iceberg. The group has been developing a new type of down-looking radar which can detect largeicebergs. They are concerned about its rathershort range of 2 miles. Your research director has told you that the radar signal travels at the speed oflight which is 186,000 miles per second but once the signal arrives back at the ship it takes thecomputer 5 minutes to process the signal. Unfortunately, the super tankers are such huge ships that ittakes a long time to turn them. Your job is to determine how much time would be available to turn thetanker to avoid a collision once the tanker detects an iceberg. A typical sailing speed for super tankersduring the winter on the North Atlantic is about 15 miles per hour. Assume that the tanker is headingdirectly at an iceberg that is drifting at 5 miles per hour in the same direction that the tanker is going.

The following three problems are mathematically equivalent, with different contexts.

You and your friend run outdoors at least 10 miles every day no matter what the weather (wellalmost). Today the temperature is at a brisk 0 oF with a -20 oF wind chill. Your friend, a real runningfanatic, insists that it is OK to run. You agree to this madness as long as you both begin at your houseand end the run at her nice warm house in a way that neither of you has to wait in the cold. You knowthat she runs at a very consistent pace with an average speed of 3.0 m/s, while your average speed is aconsistent 4.0 m/s. Your friend finishes warming up first so she can get a head start. The plan is thatshe will arrive at her house first so that she can unlock the door before you arrive. Five minutes later,you notice that she dropped her keys. If she finishes her run first she will have to stand around in thecold and will not be happy. How far from your house will you be when you catch up to her if youleave immediately, run at your usual pace, and don't forget to take her keys?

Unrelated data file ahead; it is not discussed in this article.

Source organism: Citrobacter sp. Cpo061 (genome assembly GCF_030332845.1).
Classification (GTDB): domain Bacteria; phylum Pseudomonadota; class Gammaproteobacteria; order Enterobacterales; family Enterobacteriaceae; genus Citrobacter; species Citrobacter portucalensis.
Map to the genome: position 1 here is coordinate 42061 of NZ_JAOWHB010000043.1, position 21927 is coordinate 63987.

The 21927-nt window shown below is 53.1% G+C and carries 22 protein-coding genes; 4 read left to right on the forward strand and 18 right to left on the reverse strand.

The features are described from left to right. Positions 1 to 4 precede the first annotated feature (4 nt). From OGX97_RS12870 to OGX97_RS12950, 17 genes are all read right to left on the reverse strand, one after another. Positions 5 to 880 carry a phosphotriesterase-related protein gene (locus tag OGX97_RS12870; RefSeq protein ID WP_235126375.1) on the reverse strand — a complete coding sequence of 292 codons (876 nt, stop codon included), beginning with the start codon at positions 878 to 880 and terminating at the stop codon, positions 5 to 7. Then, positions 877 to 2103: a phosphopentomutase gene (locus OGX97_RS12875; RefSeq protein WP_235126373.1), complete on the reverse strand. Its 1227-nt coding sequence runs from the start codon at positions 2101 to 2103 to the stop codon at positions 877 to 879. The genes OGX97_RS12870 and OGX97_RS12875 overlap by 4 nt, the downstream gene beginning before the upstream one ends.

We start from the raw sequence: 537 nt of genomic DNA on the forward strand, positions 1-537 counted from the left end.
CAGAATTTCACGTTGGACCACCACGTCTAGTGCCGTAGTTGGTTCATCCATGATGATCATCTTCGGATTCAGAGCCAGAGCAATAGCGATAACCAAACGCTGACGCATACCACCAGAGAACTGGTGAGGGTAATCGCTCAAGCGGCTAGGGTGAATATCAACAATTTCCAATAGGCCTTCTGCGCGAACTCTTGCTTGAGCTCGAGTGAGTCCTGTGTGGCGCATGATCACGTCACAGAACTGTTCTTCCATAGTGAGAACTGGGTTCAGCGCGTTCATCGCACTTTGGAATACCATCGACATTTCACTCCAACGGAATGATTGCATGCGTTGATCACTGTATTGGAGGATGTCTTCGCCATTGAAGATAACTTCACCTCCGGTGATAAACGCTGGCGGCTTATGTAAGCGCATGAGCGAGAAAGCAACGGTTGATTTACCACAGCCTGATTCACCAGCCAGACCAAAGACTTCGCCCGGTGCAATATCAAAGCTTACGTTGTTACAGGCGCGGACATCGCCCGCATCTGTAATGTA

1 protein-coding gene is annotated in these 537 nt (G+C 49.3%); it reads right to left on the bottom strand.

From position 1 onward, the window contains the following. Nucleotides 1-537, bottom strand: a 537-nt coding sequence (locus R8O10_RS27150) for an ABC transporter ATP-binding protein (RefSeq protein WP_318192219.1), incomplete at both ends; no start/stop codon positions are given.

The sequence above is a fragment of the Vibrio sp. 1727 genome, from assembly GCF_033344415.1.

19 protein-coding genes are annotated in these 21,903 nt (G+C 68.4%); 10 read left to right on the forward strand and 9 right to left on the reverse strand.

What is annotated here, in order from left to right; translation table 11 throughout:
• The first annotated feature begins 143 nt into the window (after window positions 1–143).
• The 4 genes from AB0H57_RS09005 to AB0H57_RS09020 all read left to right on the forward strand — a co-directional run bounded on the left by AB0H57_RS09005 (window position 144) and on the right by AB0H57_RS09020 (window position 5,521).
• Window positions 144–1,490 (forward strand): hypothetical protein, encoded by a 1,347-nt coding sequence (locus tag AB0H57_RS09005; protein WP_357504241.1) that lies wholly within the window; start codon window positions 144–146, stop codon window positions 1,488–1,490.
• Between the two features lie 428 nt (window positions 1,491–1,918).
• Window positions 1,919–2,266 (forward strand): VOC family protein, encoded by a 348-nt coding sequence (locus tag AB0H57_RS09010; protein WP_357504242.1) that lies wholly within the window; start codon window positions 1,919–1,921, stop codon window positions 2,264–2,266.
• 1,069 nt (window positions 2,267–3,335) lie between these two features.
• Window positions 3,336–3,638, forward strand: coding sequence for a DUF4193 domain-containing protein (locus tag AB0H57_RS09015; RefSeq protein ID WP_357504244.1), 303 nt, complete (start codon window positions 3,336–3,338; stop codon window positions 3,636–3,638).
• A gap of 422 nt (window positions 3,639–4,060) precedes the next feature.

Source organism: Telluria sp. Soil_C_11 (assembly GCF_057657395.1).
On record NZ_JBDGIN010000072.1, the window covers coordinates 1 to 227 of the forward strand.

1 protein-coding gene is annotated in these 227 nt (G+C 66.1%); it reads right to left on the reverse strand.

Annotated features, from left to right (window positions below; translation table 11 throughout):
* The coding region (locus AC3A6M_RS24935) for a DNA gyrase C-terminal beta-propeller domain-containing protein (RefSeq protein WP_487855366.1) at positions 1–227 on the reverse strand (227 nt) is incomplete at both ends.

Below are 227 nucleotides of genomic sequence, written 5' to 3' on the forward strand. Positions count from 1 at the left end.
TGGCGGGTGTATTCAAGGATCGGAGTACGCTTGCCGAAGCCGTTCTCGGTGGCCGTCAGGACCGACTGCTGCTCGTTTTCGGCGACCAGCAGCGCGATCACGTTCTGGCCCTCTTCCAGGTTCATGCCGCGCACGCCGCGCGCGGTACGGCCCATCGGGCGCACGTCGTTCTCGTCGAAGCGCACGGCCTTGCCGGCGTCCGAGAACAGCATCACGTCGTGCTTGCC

Because of your technical background, you have been given a job as a student assistant in a Universityresearch laboratory that has been investigating possible accident avoidance systems for automobiles.

You have just begun a study of how bats avoid obstacles. In your study, a bat is fitted with atransceiver that broadcasts the bats velocity to your instruments. Your research director has told youthat the signal travels at the speed of light which is 1.0 ft/nanosecond (1 nanosecond is 10-9 seconds).